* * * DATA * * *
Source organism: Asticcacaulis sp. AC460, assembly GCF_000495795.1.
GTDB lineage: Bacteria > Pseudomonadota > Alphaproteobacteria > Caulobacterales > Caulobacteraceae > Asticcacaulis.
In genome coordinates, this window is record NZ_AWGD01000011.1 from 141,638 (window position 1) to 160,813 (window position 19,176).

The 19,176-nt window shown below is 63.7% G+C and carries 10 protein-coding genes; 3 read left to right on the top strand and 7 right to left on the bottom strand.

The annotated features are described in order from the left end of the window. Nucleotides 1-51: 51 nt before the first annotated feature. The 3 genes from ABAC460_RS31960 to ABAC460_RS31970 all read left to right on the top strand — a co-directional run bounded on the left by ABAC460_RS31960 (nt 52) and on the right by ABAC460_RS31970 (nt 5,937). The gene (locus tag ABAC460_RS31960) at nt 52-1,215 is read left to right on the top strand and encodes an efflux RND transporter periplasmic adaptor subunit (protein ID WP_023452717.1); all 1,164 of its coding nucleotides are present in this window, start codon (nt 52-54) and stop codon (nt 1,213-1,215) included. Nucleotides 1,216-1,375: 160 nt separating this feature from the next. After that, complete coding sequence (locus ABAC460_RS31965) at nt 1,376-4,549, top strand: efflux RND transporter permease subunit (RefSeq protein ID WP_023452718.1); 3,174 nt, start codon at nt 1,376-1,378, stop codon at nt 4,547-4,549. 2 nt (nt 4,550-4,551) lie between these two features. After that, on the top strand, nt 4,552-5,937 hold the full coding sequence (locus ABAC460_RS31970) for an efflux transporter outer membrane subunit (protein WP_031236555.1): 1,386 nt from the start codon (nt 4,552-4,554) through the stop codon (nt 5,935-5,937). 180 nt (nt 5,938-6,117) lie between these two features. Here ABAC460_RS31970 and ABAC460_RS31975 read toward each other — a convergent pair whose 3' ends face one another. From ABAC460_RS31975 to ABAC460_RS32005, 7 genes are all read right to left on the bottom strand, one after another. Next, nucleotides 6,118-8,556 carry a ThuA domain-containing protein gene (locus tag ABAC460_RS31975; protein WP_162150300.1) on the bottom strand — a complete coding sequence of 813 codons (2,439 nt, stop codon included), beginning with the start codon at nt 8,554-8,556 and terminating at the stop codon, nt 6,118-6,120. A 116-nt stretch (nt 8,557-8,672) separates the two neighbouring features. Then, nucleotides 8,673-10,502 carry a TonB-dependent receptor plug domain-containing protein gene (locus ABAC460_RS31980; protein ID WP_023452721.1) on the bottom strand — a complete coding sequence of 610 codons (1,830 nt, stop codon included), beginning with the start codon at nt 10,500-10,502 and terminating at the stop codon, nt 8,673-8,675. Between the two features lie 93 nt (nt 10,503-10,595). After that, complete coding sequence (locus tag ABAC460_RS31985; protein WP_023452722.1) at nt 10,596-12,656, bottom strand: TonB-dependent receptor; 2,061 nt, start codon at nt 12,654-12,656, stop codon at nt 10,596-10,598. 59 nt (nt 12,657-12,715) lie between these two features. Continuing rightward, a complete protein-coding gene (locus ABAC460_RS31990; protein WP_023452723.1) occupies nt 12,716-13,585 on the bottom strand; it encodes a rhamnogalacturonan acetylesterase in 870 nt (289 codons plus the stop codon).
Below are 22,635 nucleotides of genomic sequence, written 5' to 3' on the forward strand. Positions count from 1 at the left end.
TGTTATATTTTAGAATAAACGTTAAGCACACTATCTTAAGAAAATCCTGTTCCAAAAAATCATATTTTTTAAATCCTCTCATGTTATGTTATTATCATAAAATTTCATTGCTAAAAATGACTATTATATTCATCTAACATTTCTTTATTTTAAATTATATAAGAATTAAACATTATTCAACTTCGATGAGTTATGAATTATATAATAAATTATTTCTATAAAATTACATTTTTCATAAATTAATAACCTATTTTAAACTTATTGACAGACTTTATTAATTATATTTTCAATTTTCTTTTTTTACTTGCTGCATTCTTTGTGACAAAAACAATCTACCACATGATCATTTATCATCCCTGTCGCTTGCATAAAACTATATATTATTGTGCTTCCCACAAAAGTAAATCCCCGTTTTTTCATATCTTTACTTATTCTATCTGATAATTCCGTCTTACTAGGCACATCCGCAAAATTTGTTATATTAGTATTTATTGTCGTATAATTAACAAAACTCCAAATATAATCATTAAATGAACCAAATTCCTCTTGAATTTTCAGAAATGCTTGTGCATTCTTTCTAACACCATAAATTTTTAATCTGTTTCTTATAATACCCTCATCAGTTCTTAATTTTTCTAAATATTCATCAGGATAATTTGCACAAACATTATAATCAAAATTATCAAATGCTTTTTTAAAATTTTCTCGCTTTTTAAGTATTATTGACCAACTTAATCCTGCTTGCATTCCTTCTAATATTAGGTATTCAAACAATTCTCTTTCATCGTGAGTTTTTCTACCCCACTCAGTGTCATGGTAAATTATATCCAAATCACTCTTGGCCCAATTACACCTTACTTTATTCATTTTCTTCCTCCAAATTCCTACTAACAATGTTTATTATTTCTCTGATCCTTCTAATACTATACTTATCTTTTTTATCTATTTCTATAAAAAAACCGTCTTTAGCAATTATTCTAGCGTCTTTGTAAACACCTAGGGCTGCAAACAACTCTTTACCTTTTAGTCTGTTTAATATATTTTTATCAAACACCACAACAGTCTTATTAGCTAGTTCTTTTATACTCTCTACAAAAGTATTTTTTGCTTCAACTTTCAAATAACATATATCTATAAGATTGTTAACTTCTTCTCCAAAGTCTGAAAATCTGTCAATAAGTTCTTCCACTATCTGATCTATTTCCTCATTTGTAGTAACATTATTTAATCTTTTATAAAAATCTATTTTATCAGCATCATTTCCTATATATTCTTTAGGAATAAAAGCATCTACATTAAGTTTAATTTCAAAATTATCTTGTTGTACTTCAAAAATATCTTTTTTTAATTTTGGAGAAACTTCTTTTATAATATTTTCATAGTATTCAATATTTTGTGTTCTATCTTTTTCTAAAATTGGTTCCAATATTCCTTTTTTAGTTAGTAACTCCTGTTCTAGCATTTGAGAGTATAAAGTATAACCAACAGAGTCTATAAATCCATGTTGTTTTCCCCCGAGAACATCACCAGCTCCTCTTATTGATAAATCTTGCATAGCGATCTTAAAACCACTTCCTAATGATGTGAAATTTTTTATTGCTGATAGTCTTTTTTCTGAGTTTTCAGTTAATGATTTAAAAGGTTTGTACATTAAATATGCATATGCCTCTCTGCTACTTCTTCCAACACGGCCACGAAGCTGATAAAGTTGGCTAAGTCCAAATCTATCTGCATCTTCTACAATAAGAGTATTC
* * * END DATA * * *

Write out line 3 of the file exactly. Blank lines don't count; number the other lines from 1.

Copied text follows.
In genome coordinates, this window is record NZ_AWGD01000011.1 from 141,638 (window position 1) to 160,813 (window position 19,176).